Universalist expressions of religious belief have always attracted me, as I have always seen that the innate spirituality of people, and the common values they share, are the essential foundations for a more peaceful, co-operative world. . . . I sense a continuity in our spiritual life paralleling that in the physical world: our physical bodies consist of elements that have always existed; they come together to give us our distinctive identity as human beings during our lifetime but return to the ‘dust from which we come’ after we die. So the spirit that resides in our individual souls emanates from the universal spirit, becomes incarnate within us during our lifetime, to be then subsumed into the universal source. . . . I have found the development of my inner spiritual resources one of my most constant challenges, and my connection with the cosmic forces that shape all existence has become central to me.4

Strong does not name these “cosmic forces,” however.

Strong acknowledges conservative opposition to him and his agenda: “the right-wing media in the United States have recently been targeting me as a dangerous leader of a conspiracy to establish a world government that would subvert the sovereignty of the United States.”5 He adds,

these are but the deluded and paranoid ravings of the Western far right, and I wouldn’t normally trouble to mention them at all except that my reaction when I hear a few of these charges is that I wish I had a smidgen of the power (and money!) they say I have. I wish I could accomplish a few of the things they already attribute to me. Not all of them, of course—most I wouldn’t like to see happen. I do wish I could assist my many friends and colleagues in all the organizations I belong to to [sic] remake the political and economic landscape .6

Notwithstanding his desire to “remake the political and economic landscape,” Strong has had a “long and cordial relationship” with David Rockefeller,7 and has been affiliated with the Rockefeller Foundation and Rockefeller University.8 Strong also notes that Steven Rockefeller “has led the process of drafting and promulgating the Earth Charter.” 9 At least one of America’s richest families has no difficulty promoting the activities and beliefs of Strong, the “socialist in ideology.”10 Strong avows a “generally bipartisan” approach to US politics, since he donated over $100,000 to the Democratic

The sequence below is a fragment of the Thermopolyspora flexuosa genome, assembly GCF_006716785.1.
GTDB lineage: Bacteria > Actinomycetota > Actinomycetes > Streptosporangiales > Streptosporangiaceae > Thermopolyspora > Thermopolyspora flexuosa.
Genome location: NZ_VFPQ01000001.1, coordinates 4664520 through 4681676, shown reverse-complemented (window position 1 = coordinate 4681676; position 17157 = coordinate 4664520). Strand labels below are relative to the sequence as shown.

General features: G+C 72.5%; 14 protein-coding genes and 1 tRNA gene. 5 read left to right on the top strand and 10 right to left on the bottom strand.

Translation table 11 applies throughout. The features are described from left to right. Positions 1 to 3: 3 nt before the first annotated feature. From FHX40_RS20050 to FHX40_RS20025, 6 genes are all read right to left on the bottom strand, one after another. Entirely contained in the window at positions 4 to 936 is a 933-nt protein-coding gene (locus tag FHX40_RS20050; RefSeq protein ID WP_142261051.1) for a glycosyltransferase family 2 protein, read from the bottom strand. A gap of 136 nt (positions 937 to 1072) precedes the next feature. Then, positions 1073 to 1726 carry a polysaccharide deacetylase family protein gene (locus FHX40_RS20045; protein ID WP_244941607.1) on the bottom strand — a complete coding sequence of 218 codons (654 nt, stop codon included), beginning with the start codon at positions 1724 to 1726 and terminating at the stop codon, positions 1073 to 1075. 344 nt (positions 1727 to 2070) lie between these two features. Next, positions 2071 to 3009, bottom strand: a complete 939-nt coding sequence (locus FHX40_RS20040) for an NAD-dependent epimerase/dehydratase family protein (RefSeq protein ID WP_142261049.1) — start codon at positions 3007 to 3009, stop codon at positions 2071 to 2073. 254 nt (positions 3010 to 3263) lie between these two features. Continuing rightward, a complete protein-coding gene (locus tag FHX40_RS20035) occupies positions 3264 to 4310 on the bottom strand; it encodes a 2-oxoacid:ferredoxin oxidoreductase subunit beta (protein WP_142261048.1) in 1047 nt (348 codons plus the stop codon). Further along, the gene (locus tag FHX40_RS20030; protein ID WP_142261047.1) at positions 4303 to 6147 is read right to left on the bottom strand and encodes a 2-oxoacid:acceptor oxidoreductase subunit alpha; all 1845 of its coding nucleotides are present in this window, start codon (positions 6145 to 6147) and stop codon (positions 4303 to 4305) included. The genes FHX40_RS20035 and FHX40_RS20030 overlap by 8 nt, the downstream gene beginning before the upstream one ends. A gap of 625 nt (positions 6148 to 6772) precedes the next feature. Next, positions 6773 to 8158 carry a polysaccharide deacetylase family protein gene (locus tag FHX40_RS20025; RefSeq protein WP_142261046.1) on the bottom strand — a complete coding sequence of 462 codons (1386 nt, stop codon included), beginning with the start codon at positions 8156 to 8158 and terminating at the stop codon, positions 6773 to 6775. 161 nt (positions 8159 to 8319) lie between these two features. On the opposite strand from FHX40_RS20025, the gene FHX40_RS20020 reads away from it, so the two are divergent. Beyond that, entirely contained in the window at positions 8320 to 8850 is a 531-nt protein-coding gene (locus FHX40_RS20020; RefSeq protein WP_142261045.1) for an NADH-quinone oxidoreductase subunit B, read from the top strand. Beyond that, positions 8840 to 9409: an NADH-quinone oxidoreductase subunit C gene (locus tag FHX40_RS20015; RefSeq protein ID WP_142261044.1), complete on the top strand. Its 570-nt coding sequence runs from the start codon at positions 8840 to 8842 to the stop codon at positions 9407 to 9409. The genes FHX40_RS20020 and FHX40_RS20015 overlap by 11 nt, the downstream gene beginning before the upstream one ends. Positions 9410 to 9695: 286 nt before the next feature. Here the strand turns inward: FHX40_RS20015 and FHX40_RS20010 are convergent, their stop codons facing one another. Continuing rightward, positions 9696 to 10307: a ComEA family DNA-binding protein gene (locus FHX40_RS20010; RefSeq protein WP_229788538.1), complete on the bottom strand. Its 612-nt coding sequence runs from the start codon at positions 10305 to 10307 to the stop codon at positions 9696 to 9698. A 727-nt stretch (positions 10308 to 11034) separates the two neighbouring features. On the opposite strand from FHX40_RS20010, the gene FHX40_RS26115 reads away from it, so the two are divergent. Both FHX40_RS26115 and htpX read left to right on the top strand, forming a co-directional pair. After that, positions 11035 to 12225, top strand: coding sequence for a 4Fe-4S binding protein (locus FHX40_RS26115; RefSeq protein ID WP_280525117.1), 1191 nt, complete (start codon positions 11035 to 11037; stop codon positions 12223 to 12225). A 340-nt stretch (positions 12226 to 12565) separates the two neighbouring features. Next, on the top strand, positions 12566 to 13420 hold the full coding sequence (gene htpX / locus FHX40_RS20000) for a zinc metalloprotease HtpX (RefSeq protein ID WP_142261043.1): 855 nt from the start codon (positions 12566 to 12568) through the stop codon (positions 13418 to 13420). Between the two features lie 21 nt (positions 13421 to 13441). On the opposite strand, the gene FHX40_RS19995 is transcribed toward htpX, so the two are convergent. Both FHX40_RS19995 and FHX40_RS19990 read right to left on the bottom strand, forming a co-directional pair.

1. Ibid., p 29.
  2. Ibid., p 65.
  3. Ibid., p 66.
  4. Ibid., pp 181–182.
  5. Ibid., p34–35.
  6. Ibid., p 46–47.
  7. Ibid., p73.
  8. Ibid., p 148.
  9. Ibid., p382.
  10. Baue, “Brief History of the Earth Summits,” 06/07/02.

campaign in 1988—and also, “out of friendship with some key Republicans,” raised money for the Republican National Committee.1 He and George H. W. Bush became friends while Bush was US Ambassador to the UN; as a result, in 1992, Bush did not oppose Strong’s appointment as the head of the 1992 UN environmental summit meeting in Rio de Janeiro.2 Despite Strong’s belief that “the more wealthy societies—the privileged minority—would have to make the most profound—not to say revolutionary—changes, in attitudes, values and behaviour,”3 he travels comfortably among the richest and most privileged people in the US.

  1. Strong, Where on Earth Are We Going, p 184.
  2. Ibid., p 184.
  3. Ibid., pp132–133.



Sanjeev Sabhlok